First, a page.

The spokesman for the Atomic Energy Organization of Iran, said Tuesday Tehran faced “excessive” demands from the International Atomic Energy Agency (IAEA).
In comments reported by the ISNA news agency, Behrouz Kamalvandi said Iran’s degree of cooperation with the IAEA, the United Nations agency, had been constrained by parliamentary legislation passed December 2020 to the ‘safeguards’ level required by the Nuclear Non-Proliferation Treaty (NPT).
IAEA monitoring would be extended to that required by the 2015 Iran nuclear deal, including implementing the ‘Additional Protocol,’ the spokesman said, once United States sanctions were eased and the 2015 agreement restored.
Kamalvandi’s remarks comes as Iran weighs up the latest US input, submitted August 24 through the European Union, in 16-month talks aimed at restoring the 2015 agreement, the JCPOA (Joint Comprehensive Plan of Action).
One of the challenges in the talks is reportedly a gap between, on one hand, Iran’s expectation that with JCPOA restoration the agency would shelve its enquiries into uranium traces found by inspectors in sites used before 2003 and, on the other hand, the US insistence that Iran must satisfy the IAEA under its NPT commitments regardless of the JCPOA.
Dropping the enquiry?
There have been reports of efforts to finesse a wording that would postpone the matter while the JCPOA gradually comes back into play, and IAEA director-general Rafael Mariano Grossi suggested August 23 the uranium traces might be better investigated with the 2015 deal restored. But Iranian politicians, up to President Ebrahim Raisi, have lately argued forcefully, citing an alleged 2015 precedent, that the agency drop the enquiries before the JCPOA is restored.
Fereydoun Abbasi, a member of Iranian parliament’s energy committee
As President Joe Biden faces criticisms in the US over his administration’s efforts to revive the JCPOA, from which President Donald Trump withdrew the US in 2018, JCPOA opponents and critics in Tehran have been arguing for a more assertive approach.
Fereydoun Abbasi, a member of the parliament’s energy committee, said Tuesday Iranian negotiators should insist not just on closing “safeguards issues” but on “completely closing” Iran’s case at the agency – possibly referring to the withdrawal of a resolution passed by the 35-nation IAEA board in June censuring Iran over failing to satisfy the agency over the pre-2003 work.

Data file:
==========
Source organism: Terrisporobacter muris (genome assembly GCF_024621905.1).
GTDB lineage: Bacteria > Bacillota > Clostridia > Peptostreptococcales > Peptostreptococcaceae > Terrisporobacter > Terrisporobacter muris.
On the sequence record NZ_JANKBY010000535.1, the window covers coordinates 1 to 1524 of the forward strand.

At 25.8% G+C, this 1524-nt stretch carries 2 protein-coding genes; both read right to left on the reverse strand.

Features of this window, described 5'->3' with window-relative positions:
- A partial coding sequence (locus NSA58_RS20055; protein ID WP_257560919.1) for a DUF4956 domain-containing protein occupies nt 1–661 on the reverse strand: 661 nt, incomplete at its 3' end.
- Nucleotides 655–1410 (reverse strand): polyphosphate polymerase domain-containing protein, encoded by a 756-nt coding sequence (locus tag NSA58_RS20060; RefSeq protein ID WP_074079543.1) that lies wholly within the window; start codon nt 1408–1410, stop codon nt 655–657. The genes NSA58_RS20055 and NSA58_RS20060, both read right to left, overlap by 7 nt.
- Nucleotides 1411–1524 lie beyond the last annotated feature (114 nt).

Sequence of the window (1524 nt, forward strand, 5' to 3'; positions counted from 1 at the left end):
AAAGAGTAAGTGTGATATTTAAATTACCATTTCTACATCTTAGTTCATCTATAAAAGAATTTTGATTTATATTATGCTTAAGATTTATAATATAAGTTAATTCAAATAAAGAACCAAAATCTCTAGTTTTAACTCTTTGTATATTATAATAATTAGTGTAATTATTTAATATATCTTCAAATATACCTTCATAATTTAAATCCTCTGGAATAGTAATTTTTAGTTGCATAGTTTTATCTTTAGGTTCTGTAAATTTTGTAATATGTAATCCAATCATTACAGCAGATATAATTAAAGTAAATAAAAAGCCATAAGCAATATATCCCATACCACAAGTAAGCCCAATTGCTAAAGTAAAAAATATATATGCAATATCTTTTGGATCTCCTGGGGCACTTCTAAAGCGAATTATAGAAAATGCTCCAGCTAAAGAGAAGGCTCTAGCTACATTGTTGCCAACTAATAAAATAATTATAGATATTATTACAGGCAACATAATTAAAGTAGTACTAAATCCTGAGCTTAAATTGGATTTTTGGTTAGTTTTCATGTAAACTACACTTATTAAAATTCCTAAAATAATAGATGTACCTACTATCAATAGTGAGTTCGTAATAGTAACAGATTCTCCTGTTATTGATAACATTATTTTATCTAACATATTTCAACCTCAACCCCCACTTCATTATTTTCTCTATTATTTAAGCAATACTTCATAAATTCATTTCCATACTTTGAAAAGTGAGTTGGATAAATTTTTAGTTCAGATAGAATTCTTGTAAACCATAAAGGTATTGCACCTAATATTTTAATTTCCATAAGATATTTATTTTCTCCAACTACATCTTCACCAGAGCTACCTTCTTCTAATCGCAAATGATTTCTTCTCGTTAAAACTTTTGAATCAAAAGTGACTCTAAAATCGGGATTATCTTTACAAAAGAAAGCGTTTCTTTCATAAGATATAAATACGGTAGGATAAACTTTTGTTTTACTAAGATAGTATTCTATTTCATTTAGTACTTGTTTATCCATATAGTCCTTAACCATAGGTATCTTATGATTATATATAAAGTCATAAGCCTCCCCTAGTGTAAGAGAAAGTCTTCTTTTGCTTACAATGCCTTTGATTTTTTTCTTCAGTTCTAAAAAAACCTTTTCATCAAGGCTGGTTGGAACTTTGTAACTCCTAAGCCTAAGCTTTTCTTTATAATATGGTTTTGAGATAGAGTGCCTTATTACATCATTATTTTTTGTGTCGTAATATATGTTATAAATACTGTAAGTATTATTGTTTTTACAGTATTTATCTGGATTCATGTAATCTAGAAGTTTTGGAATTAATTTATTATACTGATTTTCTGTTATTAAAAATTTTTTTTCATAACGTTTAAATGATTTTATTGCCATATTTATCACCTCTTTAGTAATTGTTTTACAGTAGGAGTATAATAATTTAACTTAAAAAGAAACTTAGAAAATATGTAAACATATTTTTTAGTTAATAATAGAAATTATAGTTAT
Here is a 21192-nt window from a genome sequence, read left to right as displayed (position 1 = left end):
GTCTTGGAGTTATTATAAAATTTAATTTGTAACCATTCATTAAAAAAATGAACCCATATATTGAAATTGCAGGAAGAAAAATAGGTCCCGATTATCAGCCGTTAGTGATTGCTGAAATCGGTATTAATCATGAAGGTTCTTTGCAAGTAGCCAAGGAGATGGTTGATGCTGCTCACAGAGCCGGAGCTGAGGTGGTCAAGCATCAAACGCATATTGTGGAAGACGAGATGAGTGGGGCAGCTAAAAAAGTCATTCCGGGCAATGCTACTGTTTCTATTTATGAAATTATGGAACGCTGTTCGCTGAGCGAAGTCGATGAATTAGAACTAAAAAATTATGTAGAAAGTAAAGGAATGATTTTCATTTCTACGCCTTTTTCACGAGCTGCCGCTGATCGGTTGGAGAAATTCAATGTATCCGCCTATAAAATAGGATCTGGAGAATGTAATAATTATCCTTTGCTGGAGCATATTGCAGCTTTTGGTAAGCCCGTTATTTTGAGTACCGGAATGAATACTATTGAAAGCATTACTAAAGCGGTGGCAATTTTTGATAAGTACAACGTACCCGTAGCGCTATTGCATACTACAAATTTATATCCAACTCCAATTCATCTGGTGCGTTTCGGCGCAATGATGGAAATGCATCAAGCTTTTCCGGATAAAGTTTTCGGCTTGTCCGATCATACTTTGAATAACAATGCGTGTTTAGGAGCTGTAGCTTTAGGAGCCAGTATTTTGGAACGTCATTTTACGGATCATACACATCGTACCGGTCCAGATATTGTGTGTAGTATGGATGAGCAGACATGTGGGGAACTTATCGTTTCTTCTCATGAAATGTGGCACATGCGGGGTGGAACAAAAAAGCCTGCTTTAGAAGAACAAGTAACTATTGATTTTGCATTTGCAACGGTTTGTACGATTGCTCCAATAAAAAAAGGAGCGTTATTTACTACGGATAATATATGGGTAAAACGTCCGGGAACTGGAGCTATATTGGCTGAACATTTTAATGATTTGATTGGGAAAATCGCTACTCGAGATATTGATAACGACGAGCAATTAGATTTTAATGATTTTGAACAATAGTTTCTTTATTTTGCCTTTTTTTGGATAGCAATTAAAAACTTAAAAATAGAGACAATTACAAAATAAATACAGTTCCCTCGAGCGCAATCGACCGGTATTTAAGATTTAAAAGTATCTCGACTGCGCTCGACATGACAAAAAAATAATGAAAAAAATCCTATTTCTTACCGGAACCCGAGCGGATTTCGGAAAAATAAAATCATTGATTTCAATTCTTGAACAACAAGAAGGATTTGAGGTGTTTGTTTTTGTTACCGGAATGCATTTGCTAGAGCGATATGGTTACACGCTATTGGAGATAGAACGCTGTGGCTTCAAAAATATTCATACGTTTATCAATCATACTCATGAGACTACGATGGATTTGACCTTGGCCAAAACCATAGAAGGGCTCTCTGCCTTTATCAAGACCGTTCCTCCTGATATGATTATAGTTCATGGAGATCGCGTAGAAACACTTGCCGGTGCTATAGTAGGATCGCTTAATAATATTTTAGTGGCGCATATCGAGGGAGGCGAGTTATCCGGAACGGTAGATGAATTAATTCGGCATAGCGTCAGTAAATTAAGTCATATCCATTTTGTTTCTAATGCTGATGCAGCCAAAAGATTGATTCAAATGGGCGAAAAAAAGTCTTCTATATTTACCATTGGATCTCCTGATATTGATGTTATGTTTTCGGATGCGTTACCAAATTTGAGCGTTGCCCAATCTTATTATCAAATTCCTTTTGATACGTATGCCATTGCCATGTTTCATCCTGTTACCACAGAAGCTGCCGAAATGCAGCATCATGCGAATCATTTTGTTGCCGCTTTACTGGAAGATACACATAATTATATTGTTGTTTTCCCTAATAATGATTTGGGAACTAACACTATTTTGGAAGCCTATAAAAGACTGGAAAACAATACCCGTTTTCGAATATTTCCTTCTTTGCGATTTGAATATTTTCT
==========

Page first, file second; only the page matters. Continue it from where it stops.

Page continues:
Submarine fuel and political expediency
Abbasi also said Iran should enrich uranium not just to 60 percent – the highest level reached at present – but to 90 percent “both for scientific research and for making nuclear fuel for submarines.” Iran began in 2019 enriching beyond the 3.67 percent cap set by the JCPOA, the year after the US left the 2015 deal and imposed ‘maximum pressure’ sanctions. While there are limited civil uses of 90-per-cent-enriched uranium including research and medical isotopes, Iran has no nuclear submarines and 90 percent is widely considered ‘weapons grade.’
While Raisi has not been generally vocal over the nuclear issue and said during his successful 2021 election campaign he would back JCPOA restoration if in the “peoples’ interests,” many of his supporters have been strong opponents of the 2015 agreement. Given previous president Hassan Rouhani’s close association with the JCPOA, signed during his first term in office, it is politically expedient for some Raisi supporters to argue that a ‘tougher’ approach, including ramping up the nuclear program, has yielded concessions from world powers, particularly the US, that would not have happened with Rouhani still in office.